Weiss RE; Forrest D; Pohlenz J; Cua K; Curran T; Refetoff S. 1997. Thyrotropin regulation by thyroid hormone in thyroid hormone receptor beta-deficient mice. Endocrinology 138(9):3624-9. [PubMed: 9275045]  [MGI Ref ID J:42911]

Winter H; Braig C; Zimmermann U; Geisler HS; Franzer JT; Weber T; Ley M; Engel J; Knirsch M; Bauer K; Christ S; Walsh EJ; McGee J; Kopschall I; Rohbock K; Knipper M. 2006. Thyroid hormone receptors TRalpha1 and TRbeta differentially regulate gene expression of Kcnq4 and prestin during final differentiation of outer hair cells. J Cell Sci 119(Pt 14):2975-84. [PubMed: 16803873]  [MGI Ref ID J:111711]

Winter H; Ruttiger L; Muller M; Kuhn S; Brandt N; Zimmermann U; Hirt B; Bress A; Sausbier M; Conscience A; Flamant F; Tian Y; Zuo J; Pfister M; Ruth P; Lowenheim H; Samarut J; Engel J; Knipper M. 2009. Deafness in TRbeta mutants is caused by malformation of the tectorial membrane. J Neurosci 29(8):2581-7. [PubMed: 19244534]  [MGI Ref ID J:145941]

Wistuba J; Mittag J; Luetjens CM; Cooper TG; Yeung CH; Nieschlag E; Bauer K. 2007. Male congenital hypothyroid Pax8-/- mice are infertile despite adequate treatment with thyroid hormone. J Endocrinol 192(1):99-109. [PubMed: 17210747]  [MGI Ref ID J:117324]

Yu F; Gothe S; Wikstrom L; Forrest D; Vennstrom B; Larsson L. 2000. Effects of thyroid hormone receptor gene disruption on myosin isoform expression in mouse skeletal muscles. Am J Physiol Regul Integr Comp Physiol 278(6):R1545-54. [PubMed: 10848522]  [MGI Ref ID J:63071]

Zhang XY; Kaneshige M; Kamiya Y; Kaneshige K; McPhie P; Cheng SY. 2002. Differential expression of thyroid hormone receptor isoforms dictates the dominant negative activity of mutant Beta receptor. Mol Endocrinol 16(9):2077-92. [PubMed: 12198244]  [MGI Ref ID J:78703]

Zhu XG; Zhao L; Willingham MC; Cheng SY. 2010. Thyroid hormone receptors are tumor suppressors in a mouse model of metastatic follicular thyroid carcinoma. Oncogene 29(13):1909-19. [PubMed: 20062085]  [MGI Ref ID J:160390]

Health & husbandry

The genotypes of the animals provided may not reflect those discussed in the strain description or the mating scheme utilized by The Jackson Laboratory prior to cryopreservation. Please inquire for possible genotypes for this specific strain.

Health & Colony Maintenance Information

Animal Health Reports

Production of mice from cryopreserved embryos or sperm occurs in a maximum barrier room, G200.

Colony Maintenance

Breeding & HusbandryThis strain is maintained by mating homozygous siblings. Expected coat color from breeding:Black

Pricing and Purchasing

Pricing, Supply Level & Notes, Controls


Pricing for USA, Canada and Mexico shipping destinations View International Pricing

Cryopreserved

Cryopreserved Mice - Ready for Recovery

Price (US dollars $)
Cryorecovery* $2525.00
Animals Provided

At least two mice that carry the mutation (if it is a mutant strain) will be provided. Their genotypes may not reflect those discussed in the strain description. Please inquire for possible genotypes and see additional details below.

Standard Supply

Cryopreserved. Ready for recovery. Please refer to pricing and supply notes on the strain data sheet for further information.

Supply Notes

  • Cryorecovery - Standard.
    Progeny testing is not required.

    The average number of mice provided from recovery of our cryopreserved strains is 10. The total number of animals provided, their gender and genotype will vary. We willfulfill your order by providing at least two pair of mice, at least one animal of each pair carrying the mutation of interest. Please inquire if larger numbers of animals with specific genotype and genders are needed. Animals typically ship between 10 and 14 weeks from the date of your order. If a second cryorecovery is needed in order to provide the minimum number of animals, animals will ship within 25 weeks. IMPORTANT NOTE: The genotypes of animals provided may not reflect the mating scheme utilized by The Jackson Laboratory prior to cryopreservation, or that discussed in the strain description. Please inquire about possible genotypes which will be recovered for this specific strain. The Jackson Laboratory cannot guarantee the reproductive success of mice shipped to your facility. If the mice are lost after the first three days (post-arrival) or do not produce progeny at your facility, a new order and fee will be necessary.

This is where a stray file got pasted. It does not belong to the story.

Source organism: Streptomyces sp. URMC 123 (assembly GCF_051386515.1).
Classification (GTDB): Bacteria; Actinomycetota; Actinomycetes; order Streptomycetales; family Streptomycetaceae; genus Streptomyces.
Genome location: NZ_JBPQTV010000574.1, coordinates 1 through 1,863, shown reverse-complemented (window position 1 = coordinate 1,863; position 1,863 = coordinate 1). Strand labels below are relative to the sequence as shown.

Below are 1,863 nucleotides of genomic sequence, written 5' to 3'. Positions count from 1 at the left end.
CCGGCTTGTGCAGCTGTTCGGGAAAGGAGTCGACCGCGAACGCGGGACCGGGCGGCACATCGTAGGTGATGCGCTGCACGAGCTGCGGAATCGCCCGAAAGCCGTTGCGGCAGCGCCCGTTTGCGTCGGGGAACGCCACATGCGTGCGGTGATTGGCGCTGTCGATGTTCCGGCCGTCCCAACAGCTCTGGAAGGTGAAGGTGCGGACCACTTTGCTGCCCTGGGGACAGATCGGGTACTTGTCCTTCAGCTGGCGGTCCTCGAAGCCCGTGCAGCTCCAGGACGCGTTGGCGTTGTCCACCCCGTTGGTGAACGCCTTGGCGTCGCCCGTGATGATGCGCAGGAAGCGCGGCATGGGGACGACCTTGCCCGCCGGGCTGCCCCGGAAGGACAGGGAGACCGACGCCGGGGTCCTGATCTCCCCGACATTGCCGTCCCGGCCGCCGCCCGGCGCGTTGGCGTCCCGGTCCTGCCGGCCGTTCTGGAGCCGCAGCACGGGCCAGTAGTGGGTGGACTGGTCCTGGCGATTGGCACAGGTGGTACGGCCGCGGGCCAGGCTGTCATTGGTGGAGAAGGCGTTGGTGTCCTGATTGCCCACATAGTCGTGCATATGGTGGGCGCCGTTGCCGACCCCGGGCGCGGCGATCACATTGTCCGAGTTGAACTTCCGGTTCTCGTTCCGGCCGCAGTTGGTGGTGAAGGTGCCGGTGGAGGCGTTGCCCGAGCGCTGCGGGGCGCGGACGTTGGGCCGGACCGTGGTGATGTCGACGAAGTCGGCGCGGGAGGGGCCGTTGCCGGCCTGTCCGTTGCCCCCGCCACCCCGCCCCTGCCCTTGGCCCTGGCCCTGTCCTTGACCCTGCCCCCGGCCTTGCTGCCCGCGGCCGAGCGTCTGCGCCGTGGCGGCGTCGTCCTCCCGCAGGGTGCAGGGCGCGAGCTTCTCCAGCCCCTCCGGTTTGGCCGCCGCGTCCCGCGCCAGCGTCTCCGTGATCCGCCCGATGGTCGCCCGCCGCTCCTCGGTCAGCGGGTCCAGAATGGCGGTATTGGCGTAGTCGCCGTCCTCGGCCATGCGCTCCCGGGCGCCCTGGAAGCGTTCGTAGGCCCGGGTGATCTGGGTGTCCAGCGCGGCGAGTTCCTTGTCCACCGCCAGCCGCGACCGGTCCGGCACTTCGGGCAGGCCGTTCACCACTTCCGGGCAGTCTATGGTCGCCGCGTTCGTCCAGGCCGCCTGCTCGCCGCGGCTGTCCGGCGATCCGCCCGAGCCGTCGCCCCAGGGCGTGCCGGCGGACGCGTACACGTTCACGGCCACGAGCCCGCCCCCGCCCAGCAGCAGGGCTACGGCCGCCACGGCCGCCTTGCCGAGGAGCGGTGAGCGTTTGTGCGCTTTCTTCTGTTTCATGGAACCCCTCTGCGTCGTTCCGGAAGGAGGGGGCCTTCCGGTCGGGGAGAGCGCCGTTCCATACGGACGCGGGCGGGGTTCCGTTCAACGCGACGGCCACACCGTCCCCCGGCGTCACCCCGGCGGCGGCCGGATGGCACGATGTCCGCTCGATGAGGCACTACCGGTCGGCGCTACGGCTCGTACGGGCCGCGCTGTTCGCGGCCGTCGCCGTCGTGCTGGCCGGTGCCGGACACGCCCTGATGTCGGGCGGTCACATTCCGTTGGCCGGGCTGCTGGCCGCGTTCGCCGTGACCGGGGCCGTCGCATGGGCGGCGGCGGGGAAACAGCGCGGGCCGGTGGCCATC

Cryorecovery to establish a Dedicated Supply for greater quantities of mice. Mice recovered can be used to establish a dedicated colony to contractually supply you mice according to your requirements. Price by quotation. For more information on Dedicated Supply, please contact JAX® Services, Tel: 1-800-422-6423 (from U.S.A., Canada or Puerto Rico only) or 1-207-288-5845 (from any location).

Pricing for International shipping destinations View USA Canada and Mexico Pricing

Cryopreserved

Cryopreserved Mice - Ready for Recovery

Price (US dollars $)
Cryorecovery* $3283.00
Animals Provided

At least two mice that carry the mutation (if it is a mutant strain) will be provided. Their genotypes may not reflect those discussed in the strain description. Please inquire for possible genotypes and see additional details below.

Standard Supply

Cryopreserved. Ready for recovery. Please refer to pricing and supply notes on the strain data sheet for further information.

Supply Notes

  • Cryorecovery - Standard.
    Progeny testing is not required.

    The average number of mice provided from recovery of our cryopreserved strains is 10. The total number of animals provided, their gender and genotype will vary. We willfulfill your order by providing at least two pair of mice, at least one animal of each pair carrying the mutation of interest. Please inquire if larger numbers of animals with specific genotype and genders are needed. Animals typically ship between 10 and 14 weeks from the date of your order. If a second cryorecovery is needed in order to provide the minimum number of animals, animals will ship within 25 weeks. IMPORTANT NOTE: The genotypes of animals provided may not reflect the mating scheme utilized by The Jackson Laboratory prior to cryopreservation, or that discussed in the strain description. Please inquire about possible genotypes which will be recovered for this specific strain. The Jackson Laboratory cannot guarantee the reproductive success of mice shipped to your facility. If the mice are lost after the first three days (post-arrival) or do not produce progeny at your facility, a new order and fee will be necessary.